For light, such transformations are based on the mathematics of transformation optics. So far, however, it has been impossible to transfer this principle to real materials and components in mechanics. The mathematics made impossible requirements on the material.
To overcome these difficulties, researchers of the KIT Institute of Applied Physics around first author Tiemo Bückmann found a new, simple method. “We imagined a network of electric resistors,” Bückmann explains. “The wire connections between the resistors may be chosen to be of variable length, but their value does not change. Electric conductivity of the network even remains unchanged, when it is deformed.”
The researchers transferred this thought experiment to practice. “In mechanics, this principle is found again when imagining small springs instead of resistors,” Tiemo Bückmann says. “We can make single springs longer or shorter when adapting their shapes, such that the forces between them remain the same. This simple principle saves computation expenditure and allows for the direct transformation of real materials.”
The researchers tested their method in a model experiment with a material made of printed polymer. A stable hexagonal honeycomb structure was provided with a hole. Due to its reduced stability, the distorting forces first caused an error of more than 700 percent. After application of the newly developed transformation, the error amounted to 26 percent only. The results have just been published in the proceedings of the National Academy of Sciences (PNAS).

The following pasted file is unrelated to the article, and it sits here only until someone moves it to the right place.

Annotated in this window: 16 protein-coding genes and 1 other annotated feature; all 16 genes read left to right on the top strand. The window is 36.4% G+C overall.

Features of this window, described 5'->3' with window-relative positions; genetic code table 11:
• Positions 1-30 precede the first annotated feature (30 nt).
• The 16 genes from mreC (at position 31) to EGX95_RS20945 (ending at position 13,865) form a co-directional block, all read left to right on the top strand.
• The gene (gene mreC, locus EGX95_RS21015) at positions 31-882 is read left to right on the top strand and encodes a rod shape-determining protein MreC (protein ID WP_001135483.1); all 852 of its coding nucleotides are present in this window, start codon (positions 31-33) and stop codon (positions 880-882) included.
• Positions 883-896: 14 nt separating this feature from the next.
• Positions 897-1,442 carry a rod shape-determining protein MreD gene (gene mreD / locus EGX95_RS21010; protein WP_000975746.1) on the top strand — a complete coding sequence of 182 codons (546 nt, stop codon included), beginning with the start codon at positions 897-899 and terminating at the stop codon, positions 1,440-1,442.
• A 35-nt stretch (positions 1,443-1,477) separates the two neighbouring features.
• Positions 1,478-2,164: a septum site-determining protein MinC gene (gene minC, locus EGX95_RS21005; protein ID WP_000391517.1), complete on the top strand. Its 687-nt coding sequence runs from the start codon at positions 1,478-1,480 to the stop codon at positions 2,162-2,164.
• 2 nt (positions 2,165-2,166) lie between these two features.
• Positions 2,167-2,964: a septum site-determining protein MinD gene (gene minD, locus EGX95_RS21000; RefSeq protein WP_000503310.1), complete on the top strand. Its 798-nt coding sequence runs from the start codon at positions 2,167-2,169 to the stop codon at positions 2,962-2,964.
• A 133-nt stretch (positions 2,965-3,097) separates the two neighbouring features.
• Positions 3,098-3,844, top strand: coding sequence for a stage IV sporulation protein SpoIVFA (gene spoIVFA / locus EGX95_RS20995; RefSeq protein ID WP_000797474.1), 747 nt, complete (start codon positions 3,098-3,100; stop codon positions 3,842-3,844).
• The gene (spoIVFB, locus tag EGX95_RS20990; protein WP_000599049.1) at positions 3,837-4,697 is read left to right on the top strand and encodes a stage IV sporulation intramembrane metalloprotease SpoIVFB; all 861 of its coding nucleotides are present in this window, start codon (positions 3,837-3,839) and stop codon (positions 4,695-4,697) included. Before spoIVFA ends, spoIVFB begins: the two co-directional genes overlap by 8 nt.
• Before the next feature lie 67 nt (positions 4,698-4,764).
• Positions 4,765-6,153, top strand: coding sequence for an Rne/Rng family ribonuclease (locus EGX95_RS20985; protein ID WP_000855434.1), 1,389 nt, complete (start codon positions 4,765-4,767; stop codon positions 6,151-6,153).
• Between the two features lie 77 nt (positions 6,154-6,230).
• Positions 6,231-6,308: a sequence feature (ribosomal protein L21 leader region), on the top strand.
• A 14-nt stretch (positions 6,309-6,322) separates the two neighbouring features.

Applications are manifold, as the new method can be used to calculate known composite materials or mechanical support constructions. Even special designs will react as stably as possible to external forces – as if the support construction would not have been deformed.
Karlsruhe Institute of Technology (KIT) is a public corporation pursuing the tasks of a state university of Baden-Wuerttemberg and of a national research center of the Helmholtz Association. The KIT mission combines the three core tasks of research, higher education, and innovation. With about 9,400 employees and 24,500 students, KIT is one of the big institutions of research and higher education in natural sciences and engineering in Europe.